Marshall Wins Texas Municipal League Excellence Award

Click here to see a video of the presentation

[Marshall, Texas] The 2020 Texas Municipal League Municipal (TML) Excellence Awards seeks out merit annually in five categories: City Spirit, management innovations, communication programs, public safety, and public works.  An independent panel of judges with considerable municipal government experience reviewed all applications on the innovation, achievement of the goal, long-term value to the city, and the project utilized in other cities.

On October 14, 2020, TML hosted the Opening Ceremony to their 2020 Virtual Annual Conference. Mayor Brown and a small group of city employees viewed the announcement of the City of Marshall taking home the state-wide 2020 TML Excellence Award for City Spirit with a population under 25,000. The award highlights any citywide effort to address a city need and supported by broad-based city efforts. In 2020, TML recognized the historic restoration of Memorial City Hall Performance Center.

In 1907, Marshall City Hall was an architectural wonder designed by Page Brothers of Austin, Texas, and built by J.H. Reddick of Fort Smith, Arkansas, for $42,000. According to the Texas Historical Commission, the building “is an excellent example of an early 20th century Italian Renaissance Revival government building.”  Due to faulty wiring beneath the stage, a massive fire swept through the building on November 4, 1923.  It would take a bond issue and five years before the building would stand again. Since World War I had recently ended, the Marshall City Commissioners renamed the building “Memorial City Hall.” They dedicated the four-story building to those who served in World War I.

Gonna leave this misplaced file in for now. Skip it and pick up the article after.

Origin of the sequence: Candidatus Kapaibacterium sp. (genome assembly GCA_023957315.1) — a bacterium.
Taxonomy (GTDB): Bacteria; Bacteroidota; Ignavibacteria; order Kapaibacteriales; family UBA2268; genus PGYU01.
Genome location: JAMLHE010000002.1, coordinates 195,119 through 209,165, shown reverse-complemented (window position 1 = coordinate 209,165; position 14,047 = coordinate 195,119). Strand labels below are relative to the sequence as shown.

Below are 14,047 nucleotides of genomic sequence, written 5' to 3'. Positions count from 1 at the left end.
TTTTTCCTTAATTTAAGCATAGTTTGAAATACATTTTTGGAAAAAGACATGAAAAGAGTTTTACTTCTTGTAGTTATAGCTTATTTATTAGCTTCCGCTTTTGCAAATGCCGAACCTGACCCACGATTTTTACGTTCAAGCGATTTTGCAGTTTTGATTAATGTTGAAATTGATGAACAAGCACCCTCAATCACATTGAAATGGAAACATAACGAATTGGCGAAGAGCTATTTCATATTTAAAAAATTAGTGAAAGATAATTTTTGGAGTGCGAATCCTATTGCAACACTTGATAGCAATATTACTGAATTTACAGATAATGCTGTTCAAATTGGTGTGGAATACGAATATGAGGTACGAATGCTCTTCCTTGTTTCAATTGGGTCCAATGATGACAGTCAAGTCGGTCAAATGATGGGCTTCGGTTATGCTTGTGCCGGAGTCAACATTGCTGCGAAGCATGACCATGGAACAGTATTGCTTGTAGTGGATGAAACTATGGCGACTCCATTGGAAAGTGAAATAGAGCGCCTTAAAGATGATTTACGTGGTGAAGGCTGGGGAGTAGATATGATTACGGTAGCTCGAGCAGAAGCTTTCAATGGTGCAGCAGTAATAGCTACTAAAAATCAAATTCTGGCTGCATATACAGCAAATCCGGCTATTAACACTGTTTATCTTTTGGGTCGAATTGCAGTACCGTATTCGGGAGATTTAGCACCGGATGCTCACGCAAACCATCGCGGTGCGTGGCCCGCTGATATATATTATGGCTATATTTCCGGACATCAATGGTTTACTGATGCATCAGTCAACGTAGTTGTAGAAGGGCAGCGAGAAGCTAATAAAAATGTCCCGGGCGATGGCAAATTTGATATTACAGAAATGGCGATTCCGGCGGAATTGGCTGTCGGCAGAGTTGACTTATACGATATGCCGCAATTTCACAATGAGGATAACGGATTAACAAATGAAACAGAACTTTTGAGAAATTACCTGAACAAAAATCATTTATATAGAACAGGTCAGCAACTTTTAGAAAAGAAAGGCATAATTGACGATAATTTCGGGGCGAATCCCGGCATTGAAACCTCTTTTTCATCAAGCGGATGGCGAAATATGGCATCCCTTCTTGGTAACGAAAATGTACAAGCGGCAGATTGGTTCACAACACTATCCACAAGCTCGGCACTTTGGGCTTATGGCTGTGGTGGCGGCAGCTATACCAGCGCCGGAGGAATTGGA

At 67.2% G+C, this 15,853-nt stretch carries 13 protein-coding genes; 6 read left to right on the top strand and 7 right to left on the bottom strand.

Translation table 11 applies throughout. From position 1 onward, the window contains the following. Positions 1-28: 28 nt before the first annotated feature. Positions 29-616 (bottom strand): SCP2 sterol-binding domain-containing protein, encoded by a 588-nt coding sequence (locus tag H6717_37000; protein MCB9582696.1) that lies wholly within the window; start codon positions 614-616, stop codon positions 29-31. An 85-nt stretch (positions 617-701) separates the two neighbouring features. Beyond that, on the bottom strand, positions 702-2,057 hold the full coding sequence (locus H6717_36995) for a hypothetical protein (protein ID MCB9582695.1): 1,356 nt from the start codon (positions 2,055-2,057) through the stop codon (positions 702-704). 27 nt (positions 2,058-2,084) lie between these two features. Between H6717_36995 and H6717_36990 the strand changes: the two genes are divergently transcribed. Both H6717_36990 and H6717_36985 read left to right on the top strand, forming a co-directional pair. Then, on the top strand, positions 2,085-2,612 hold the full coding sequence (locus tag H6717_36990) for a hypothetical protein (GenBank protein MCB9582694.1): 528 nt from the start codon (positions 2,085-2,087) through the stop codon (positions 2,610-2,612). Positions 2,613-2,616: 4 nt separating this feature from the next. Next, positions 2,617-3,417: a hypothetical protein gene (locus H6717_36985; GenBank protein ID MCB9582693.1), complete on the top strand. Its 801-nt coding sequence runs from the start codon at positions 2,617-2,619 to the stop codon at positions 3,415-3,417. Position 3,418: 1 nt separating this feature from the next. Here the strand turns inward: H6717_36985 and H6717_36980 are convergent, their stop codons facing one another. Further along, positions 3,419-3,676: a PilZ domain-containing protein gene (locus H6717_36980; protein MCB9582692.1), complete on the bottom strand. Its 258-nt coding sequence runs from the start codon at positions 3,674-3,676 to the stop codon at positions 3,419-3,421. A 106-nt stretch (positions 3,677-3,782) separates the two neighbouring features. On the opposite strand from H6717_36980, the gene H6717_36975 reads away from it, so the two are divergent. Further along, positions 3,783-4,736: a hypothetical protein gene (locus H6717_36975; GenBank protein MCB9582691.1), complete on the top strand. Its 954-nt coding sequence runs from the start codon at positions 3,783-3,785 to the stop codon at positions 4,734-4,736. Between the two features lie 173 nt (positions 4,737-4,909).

With the city’s growth, Commissioners recognized the need for more space for the Police Department, Fire Department, and City Hall. Following the relocation of these departments in 1994 to more spacious buildings coupled with the completion of a modern convention center near significant thoroughfares and local hotels, Memorial City Hall eventually fell into disrepair.

City leaders and community members recognized Memorial City Hall could once again have a role in daily community life. Under the direction of the City Commission, city management, and city committees, a funding plan used significant community donations, HOT funds, and multiple fundraisers. Today, Memorial City Hall is an ornate and historically accurate 552-seat auditorium with meeting spaces and conference rooms.

A partnership developed between the City of Marshall and the Harrison County Historical Museum for a new museum within the Memorial City Hall Performance Center. The museum’s 2,900 square foot “Service and Sacrifice: Harrison County at War” exhibit uses the museum’s collection to tell the vivid stories of Harrison County residents who served in the military and the support they received at home. The museum exhibit spans from the Texas Revolution to the Wars on Terror. The exhibit’s masterpiece is a dog tag chandelier in the entryway to the building to honor those who have served.